Creativity – everyone seems to need more of it. That’s understandable because creativity is at the root of innovation and gets us past the impasses that would otherwise mean failure to an endeavor. Because creativity is so valuable, and because it is often hard to come by, people often think: “More is better, period.” This view is rooted in research on brainstorming, which often mistakes the creative idea for the product or process that the idea becomes. It is why when I interview people who make their living in creative fields (e.g., video game designers and music producers), they do not agree with the “more is better” view. Based on the research on how people actually think, I don’t either.
Creativity is like salt in cooking. Salt is a critical ingredient that has many useful functions in cooking. But use too much, or use it in the wrong way, and the food tastes terrible. And like salt, I think we tend to overuse creativity, often in hopes that it will bring out the flavor in mediocre ingredients.
If we look at successful innovation, the number of ideas that are truly creative is tiny in comparison to the number of ideas that emerge from well-honed craft (i.e., non-creative ideas). Take any example you want and this is true. The Tesla Roadster is still mostly a car that operates like other cars. Starbucks may have completely disrupted the coffee shop industry, but what’s inside — how people buy, what they buy, and how business is conducted — conforms to how cafés are run. Radiohead’s Grammy-winning “Karma Police” is a song that was created using the same instruments, recording techniques, song structure, and key as a great many others. These observations take nothing away from how amazing all of these innovations were. But it should get you to realize that they work because there are tiny dashes of creativity used at just the right time and in accordance with craft. Those tiny bits make a world of difference.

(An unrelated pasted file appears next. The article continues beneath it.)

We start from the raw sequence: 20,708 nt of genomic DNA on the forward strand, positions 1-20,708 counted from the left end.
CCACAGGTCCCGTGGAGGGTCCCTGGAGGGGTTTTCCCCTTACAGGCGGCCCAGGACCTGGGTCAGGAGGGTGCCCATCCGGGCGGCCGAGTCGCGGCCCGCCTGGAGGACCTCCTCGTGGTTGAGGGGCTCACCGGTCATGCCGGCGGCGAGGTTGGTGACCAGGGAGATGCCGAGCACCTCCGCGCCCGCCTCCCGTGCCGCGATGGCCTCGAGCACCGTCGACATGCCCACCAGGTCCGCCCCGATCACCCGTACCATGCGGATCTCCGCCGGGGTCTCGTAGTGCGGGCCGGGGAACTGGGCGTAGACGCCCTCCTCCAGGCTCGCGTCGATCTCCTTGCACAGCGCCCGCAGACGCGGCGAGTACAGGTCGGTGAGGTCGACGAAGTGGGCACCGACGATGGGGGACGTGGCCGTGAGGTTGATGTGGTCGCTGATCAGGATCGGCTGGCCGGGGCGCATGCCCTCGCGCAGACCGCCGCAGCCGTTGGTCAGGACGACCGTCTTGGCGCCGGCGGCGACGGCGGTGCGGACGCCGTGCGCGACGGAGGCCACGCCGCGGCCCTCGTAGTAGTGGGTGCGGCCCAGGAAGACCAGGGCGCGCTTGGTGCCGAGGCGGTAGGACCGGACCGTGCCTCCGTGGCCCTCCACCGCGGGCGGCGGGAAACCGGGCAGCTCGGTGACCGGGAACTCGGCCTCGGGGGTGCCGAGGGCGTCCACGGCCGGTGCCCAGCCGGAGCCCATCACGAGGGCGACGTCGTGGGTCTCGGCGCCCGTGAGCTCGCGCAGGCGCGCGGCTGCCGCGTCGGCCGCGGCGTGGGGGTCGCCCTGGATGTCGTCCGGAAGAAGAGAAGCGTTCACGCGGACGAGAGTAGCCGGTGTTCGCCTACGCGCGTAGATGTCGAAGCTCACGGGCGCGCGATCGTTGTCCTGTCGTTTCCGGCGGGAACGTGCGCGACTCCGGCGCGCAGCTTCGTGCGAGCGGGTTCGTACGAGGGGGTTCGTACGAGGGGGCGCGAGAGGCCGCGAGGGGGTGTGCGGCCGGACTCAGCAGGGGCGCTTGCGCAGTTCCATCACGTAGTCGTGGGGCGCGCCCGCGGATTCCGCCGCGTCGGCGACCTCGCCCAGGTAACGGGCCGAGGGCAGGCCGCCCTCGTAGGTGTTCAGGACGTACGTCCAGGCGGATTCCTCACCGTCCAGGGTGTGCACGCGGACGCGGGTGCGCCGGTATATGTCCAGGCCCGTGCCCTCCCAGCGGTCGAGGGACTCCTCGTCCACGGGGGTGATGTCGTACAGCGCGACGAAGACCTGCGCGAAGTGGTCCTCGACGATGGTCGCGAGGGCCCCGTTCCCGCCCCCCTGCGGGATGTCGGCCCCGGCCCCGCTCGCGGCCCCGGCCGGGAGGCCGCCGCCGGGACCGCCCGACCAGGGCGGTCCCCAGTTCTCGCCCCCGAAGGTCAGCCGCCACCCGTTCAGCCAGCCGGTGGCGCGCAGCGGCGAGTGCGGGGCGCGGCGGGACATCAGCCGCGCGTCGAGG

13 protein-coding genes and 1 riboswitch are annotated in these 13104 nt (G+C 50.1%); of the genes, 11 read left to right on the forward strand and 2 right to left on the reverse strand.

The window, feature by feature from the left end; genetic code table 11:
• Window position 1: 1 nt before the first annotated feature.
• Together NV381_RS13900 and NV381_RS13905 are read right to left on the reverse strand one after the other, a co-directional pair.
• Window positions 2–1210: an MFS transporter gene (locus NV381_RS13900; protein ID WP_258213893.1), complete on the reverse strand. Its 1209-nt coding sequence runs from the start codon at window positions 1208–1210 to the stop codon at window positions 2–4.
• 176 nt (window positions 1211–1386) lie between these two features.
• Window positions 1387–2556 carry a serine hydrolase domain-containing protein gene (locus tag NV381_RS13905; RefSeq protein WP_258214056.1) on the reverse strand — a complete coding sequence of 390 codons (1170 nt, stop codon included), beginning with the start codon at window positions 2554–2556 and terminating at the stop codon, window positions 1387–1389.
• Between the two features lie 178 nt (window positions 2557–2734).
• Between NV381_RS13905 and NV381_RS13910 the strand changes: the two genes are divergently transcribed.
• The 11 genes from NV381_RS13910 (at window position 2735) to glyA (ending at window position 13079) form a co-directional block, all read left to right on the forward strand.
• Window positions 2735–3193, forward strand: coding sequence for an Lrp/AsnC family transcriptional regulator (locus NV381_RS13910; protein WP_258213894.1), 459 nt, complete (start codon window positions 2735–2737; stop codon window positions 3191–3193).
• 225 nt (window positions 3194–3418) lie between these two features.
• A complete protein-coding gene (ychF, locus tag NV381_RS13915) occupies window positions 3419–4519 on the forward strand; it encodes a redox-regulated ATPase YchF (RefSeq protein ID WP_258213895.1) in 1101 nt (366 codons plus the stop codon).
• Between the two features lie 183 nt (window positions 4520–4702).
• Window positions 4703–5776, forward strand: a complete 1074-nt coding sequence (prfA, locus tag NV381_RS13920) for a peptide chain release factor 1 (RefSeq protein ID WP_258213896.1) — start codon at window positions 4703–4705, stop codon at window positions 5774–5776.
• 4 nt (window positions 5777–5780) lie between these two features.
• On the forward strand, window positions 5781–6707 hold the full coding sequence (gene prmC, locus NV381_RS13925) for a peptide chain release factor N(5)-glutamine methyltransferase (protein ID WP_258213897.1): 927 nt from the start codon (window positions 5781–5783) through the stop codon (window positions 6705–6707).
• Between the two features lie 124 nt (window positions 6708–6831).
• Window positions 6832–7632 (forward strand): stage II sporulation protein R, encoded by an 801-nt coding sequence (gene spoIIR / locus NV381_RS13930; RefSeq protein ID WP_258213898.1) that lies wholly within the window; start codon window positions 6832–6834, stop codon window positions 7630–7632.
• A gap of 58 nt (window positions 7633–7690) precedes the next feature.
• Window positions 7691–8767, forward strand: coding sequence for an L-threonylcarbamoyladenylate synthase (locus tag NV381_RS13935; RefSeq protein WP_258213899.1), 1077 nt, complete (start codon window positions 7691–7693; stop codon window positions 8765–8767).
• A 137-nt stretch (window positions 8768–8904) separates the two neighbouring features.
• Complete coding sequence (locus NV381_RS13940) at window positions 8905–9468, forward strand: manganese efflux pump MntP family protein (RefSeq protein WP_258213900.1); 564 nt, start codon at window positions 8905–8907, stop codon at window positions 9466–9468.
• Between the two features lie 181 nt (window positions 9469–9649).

Edison said that invention was 2% inspiration and 98% perspiration. Another way to interpret this is that the vast majority of ideas we use are craft (the 98%). Creativity’s 2% has a disproportionate impact on the utility of the product, and it turns out that usually such a small creativity-to-craft ratio is about right. There are a great many other inventions that had far larger creativity-to-craft ratio, and these often go nowhere. The Segway, the Chevy Aztek, the Apple Newton, Intellivision, and quadrophonic sound are examples from history where despite a lot of novelty and real utility, they never caught on. There are a million others you never heard of in the patent office.
People who create for a living have a word for something that is heavy on creativity and light on craft – immature. Leaders have twice the reason to avoid this “more is better” trap. They use creativity themselves to generate unique and inspirational visions if they are to lead and not just copy. They also need to try to develop (or at least not quash) the creative potential in those they lead. But for both of these to work, use creativity sparingly, and with finesse.
So while you are pondering your next strategy, or encouraging a colleague to develop their own creative insight, remember:
1-Creativity is “the production of useful novelty” (emphasis added). So as open as you might be to novelty, be merciless in the demand for usefulness (as dictated by the audience) of that novelty.
2-You don’t need to challenge everything to make something creative, just the things that block progress. Early hybrid vehicles looked futuristic. That was not a problem that needed to be solved. Battery life was (which is what Tesla focused on).
3-Different is not the same as good, and good can sometimes be different enough.
Matthew A. Cronin is an associate professor of management at George Mason University. He received his PhD in organizational behavior from Carnegie Mellon University. Cronin’s research seeks to understand how collaboration can help produce creative ideas, and what it takes to then bring these ideas to fruition.